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 Annual reception (2015) of the global Baha’i community

 

On Tuesday evening, March 24, 2015, I was privileged to be invited to the annual international Baha’i community reception; an impressive festive event, held at the David Citadel in Jerusalem, to celebrate the Baha’i New Year (Nowruz).

 

The event was attended by government representatives, ministers and Knesset members, religious leaders in Israel, members of the diplomatic corps, the president of the Hebrew University and other academics, members of the international community who volunteer at the Haifa and Acre Baha’i centers, all of whom came to honor and salute the Baha’i community.

 

It was amazing to see “transplanted” parts of famous Baha’i gardens at the event’s entrance. Beds of flowers and colorful plants, laid out symmetrically and aesthetically, were admired by all the guests.

 

 

We were greeted by Dr. Joshua Lincoln, Secretary-General of the World Baha’i community, and his wife. Six volunteer musicians and singers from the US, England, Ghana and South Africa entertained the guests with delightful singing and music. Sumptuous refreshments and drinks were served. Every detail of the event was meticulous and elaborate, as in the Baha’i gardens.

 

Dr. Joshua Lincoln opened with the blessing of welcome in Hebrew, English and Arabic. He then read a letter from President Rivlin in which the President congratulated the Baha'i community, the guests and the people of Israel with joy, success, peace and health. Dr. Lincoln expressed the hope that the coming year will be better than the last, and invited the audience to visit the Baha’i chapel, which is open to everyone.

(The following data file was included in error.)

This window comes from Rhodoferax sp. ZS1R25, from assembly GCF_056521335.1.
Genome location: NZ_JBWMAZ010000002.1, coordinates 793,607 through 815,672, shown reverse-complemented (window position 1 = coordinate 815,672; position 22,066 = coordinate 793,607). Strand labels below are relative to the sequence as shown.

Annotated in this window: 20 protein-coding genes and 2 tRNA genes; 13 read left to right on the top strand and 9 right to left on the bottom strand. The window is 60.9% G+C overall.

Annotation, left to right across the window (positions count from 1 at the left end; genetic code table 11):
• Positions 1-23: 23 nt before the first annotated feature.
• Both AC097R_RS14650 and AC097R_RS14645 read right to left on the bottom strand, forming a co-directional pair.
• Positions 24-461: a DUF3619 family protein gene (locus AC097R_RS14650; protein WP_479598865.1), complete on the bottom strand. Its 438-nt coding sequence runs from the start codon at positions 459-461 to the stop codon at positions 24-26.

Professor Moshe Sharon, founder of the world's first Chair in Baha’i Studies, at the Hebrew University of Jerusalem, addressed the assembly:


“Dear Friends and Colleagues, Head of the Church, Members of the Diplomatic Corp, and President of the Hebrew University. Dear members of the Baha’I community in Israel.


A happy new year to all of you.


Naw Ruz-i-Mobarak from Jerusalem to the Baha’I community in the world at large, Ladies and Gentelmen.


Some 40 years ago I was approached by a student who wanted to write Ph.D. theses on the Baha’I religion. My answer was that I do not know anything about the Baha’Is and advised her to look for a more interesting subject. Yet here I am standing in front of you today as the Head of the Chair in Baha’I studies at the Hebrew University of Jerusalem, having established it 15 years ago. It was a mere coincidence which brought me to get interested in the Baha’is and without it I would not be here today.


In 1996 I was searching in the vicinity of Akko for Arabic inscriptions for my major research work on the Arabic inscriptions of the Holy Land. I came across a group of tombs with tombstones that looked rather unusual. The terminology, though Arabic and Persian, was not familiar to me and some dates were rather strange. I had never met in modern times dates like 80 or 90 or even less. I was intrigued until an old man living in the vicinity told me that the graves belonged to Baha’is. This is how my long journey into this fascinating world religion began. It led me to write the first book in Hebrew about the Baha’i faith and to prepare an annotated translation into Hebrew of the most Holy Book, the Holy writ that guides the life of millions of faithful all over the glob.


What attracts these millions from east and west from the great continents to the smallest islands of the Pacific ocean to a faith born out of the Shi’ah in Iran, whose original holy texts are mostly written in Persian and Arabic?


The answer to this question was already supplied by Edward Grenville Browne, the Cambridge scholar who was the first to recognize, more than 125 years ago, the importance and viability of this modern faith. He met Baha’ullah in his residence near Akko in 1890 and this is how he describes the meeting:

 

“No need to ask in whose presence I stood, as I lowed myself before one who is the object of devotion and love which kings might envy and emperors sigh for in vain!